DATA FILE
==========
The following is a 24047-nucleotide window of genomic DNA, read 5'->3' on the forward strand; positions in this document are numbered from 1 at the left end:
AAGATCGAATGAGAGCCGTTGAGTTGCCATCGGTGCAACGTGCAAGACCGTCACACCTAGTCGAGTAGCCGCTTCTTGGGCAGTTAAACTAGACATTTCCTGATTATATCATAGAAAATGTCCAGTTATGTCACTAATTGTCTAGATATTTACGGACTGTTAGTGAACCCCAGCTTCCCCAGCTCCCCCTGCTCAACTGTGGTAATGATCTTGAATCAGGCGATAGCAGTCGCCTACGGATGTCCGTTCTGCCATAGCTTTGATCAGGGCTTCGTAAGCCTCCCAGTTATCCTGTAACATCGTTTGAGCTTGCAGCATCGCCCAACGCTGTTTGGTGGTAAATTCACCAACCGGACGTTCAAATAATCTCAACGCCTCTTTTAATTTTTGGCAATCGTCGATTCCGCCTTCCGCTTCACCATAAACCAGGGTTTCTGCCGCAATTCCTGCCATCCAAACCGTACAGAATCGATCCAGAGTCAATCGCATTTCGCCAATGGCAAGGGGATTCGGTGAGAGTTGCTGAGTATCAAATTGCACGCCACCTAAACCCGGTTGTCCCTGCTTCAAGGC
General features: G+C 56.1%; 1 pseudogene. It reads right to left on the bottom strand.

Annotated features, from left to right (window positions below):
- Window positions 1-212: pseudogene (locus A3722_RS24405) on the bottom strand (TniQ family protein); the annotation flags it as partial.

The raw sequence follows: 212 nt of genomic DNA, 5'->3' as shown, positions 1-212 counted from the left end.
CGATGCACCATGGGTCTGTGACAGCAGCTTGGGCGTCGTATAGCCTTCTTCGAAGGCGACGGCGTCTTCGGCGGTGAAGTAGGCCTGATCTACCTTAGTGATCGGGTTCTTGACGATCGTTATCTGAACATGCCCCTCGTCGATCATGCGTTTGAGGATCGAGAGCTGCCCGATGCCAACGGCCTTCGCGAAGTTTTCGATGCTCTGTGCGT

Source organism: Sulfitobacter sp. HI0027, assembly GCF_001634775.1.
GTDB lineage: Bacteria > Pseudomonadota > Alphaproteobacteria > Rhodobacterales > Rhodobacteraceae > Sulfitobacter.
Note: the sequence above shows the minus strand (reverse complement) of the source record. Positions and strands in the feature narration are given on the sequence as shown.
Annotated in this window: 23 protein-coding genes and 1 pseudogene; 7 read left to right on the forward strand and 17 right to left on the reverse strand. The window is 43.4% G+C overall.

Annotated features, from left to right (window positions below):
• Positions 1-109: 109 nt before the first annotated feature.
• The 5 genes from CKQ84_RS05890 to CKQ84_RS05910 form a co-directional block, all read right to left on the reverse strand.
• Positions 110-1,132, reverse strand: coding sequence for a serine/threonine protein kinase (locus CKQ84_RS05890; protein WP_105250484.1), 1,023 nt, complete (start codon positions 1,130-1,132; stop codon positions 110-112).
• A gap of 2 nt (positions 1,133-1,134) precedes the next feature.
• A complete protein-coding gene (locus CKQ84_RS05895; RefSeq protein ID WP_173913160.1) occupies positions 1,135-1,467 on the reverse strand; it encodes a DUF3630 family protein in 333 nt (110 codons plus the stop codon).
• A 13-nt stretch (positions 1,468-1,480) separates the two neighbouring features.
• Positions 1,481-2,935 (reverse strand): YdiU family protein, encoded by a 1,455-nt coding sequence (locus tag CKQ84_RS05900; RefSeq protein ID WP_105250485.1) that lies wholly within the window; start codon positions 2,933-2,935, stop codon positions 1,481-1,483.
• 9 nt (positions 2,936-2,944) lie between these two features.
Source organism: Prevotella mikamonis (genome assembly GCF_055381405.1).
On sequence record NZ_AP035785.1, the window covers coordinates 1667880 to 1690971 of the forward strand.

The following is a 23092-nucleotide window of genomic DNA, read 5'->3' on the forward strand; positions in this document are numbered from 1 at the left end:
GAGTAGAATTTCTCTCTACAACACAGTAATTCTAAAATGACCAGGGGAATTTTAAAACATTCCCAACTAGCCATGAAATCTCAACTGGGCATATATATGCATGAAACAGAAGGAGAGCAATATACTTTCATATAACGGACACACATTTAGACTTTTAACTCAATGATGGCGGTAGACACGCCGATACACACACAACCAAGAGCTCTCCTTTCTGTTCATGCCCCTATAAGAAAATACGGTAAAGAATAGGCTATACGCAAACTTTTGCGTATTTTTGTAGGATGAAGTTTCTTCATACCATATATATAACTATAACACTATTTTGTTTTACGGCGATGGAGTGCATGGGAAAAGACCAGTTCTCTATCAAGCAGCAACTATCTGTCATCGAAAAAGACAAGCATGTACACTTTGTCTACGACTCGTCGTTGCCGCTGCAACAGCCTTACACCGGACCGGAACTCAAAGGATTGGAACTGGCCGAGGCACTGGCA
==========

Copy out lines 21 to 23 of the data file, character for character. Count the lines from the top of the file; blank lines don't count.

Source organism: Prevotella mikamonis (genome assembly GCF_055381405.1).
On sequence record NZ_AP035785.1, the window covers coordinates 1667880 to 1690971 of the forward strand.

The following is a 23092-nucleotide window of genomic DNA, read 5'->3' on the forward strand; positions in this document are numbered from 1 at the left end: